What will be building?

In this tutorial, we'll apply these techniques to cryptocurrencies and decentralized finance. We'll use the following order to determine our coding:

  1. Write a technical spec
  2. Program out tests that many this technical spec concrete and tangible
  3. Code the smart contract that makes these tests pass

For our technical spec, we won't actually be writing one but instead will use the ERC20 as a "gold standard" as an example. In most "real life cases," you'll use a pre-built ERC20 library like OpenZeppelin or Consensys but this will work for this tutorial.

How is a Crypto Technical Spec structured?

They all follow the format:

  1. Summary
  2. Abstract
  3. Motivation
  4. Specification (Methods + Events)
  5. Errata & Notes

Below is a sample taken from the markdown for the ERC20 standard:

## Simple Summary

A standard interface for tokens.

## Abstract

The following standard allows for the implementation of a standard API
for tokens within smart contracts. 
This standard provides basic functionality to transfer tokens, as well
as allow tokens to be approved so they can be spent by another
on-chain third party. 

## Motivation

A standard interface allows any tokens on Ethereum to be re-used by 
other applications: from wallets to decentralized exchanges. 

Right off the bat, we know the What & the Why of the paper. This lets people who are reading through papers to glance at the abstract and know if this is the right spec for them.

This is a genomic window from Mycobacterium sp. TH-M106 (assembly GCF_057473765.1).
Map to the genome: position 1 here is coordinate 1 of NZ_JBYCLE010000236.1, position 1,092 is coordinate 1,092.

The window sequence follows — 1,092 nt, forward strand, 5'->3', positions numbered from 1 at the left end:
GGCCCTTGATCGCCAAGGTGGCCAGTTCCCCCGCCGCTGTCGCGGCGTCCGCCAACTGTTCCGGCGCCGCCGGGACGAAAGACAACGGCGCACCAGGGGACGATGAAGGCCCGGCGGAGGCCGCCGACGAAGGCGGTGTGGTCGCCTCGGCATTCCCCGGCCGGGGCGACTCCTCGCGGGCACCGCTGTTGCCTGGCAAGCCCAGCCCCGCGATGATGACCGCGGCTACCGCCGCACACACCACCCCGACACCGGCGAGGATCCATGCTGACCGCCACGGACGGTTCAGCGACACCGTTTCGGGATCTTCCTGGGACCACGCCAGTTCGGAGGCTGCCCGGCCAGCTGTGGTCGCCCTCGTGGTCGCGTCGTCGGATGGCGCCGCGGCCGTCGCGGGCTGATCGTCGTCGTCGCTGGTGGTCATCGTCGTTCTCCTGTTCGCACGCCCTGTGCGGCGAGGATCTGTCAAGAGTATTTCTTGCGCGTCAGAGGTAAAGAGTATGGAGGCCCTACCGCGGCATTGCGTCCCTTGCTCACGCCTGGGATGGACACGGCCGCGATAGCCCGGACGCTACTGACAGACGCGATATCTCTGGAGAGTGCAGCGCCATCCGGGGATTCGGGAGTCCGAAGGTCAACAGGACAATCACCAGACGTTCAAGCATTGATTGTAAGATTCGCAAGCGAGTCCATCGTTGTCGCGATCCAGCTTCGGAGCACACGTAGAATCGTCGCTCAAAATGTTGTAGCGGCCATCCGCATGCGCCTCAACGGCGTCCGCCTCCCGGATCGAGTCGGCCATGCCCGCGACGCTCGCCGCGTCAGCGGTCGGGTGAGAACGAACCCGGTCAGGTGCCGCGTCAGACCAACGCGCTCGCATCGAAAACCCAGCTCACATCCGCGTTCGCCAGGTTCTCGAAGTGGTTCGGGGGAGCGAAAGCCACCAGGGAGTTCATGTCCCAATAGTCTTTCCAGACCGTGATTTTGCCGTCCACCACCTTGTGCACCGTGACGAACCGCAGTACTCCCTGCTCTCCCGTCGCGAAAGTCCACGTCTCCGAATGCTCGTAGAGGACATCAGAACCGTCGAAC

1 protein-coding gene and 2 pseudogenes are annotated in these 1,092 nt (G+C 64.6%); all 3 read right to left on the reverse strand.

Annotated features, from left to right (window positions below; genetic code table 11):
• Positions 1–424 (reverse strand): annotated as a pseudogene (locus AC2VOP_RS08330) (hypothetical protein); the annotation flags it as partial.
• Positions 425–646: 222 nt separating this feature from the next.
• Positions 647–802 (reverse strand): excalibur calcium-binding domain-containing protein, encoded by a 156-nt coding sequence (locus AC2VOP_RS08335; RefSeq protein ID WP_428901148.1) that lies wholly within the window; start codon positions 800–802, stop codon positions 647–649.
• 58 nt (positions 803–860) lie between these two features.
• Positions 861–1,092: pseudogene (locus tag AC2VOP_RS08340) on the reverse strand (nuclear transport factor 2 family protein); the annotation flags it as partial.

The Summary is a one line description of your spec. Think of it as a 30s elevator pitch. The Abstract is a big longer. It's for those intrigued enough to read on. Both keep it in plain english.

The Motivation desribes the Why -- "Why must this be built? What is the benefit to the end user?" As most crypto projects are meant for other technical users, these tend to think in engineering terms like interfaces.

What goes into the Technical Spec?

Next we get to the description of events and methods. Each method and event is described in painful detail with all the caveats you should be aware of. Those descriptions will become the basis of our tests.

A sidebar: ERC721 arguably does this better because it bakes it into a working interface.

We'll take those methods and event names and bake them into an interface, laid out below:

pragma solidity =0.8.0;

// note that I added separating lines to differentiate no wallet, one
// wallet, and multiple wallet functions -- more on that in part 2

interface IERC20 {

    event Transfer(address indexed _from, address indexed _to, uint256 _value);
    event Approval(address indexed _owner, address indexed _spender, uint256 _value);

    function name() external view returns (string memory);
    function symbol() external view returns (string memory);
    function decimals() external view returns (uint8);

    function balanceOf(address _owner) external view returns (uint256 balance);
    function totalSupply() external view returns (uint256);

    function approve(address _spender, uint256 _value) external returns (bool success);
    function allowance(address _owner, address _spender) external view returns (uint256);
    function transfer(address _to, uint256 _value) external returns (bool success);
    function transferFrom(address _from, address _to, uint256 _value) external returns (bool success);

Now, at a glance, we can see which methods need to be build and why. We can take this and use it in our actual smart contract too.

Technical Walkthrough Or, How do I build this thing?

See more about that in the next part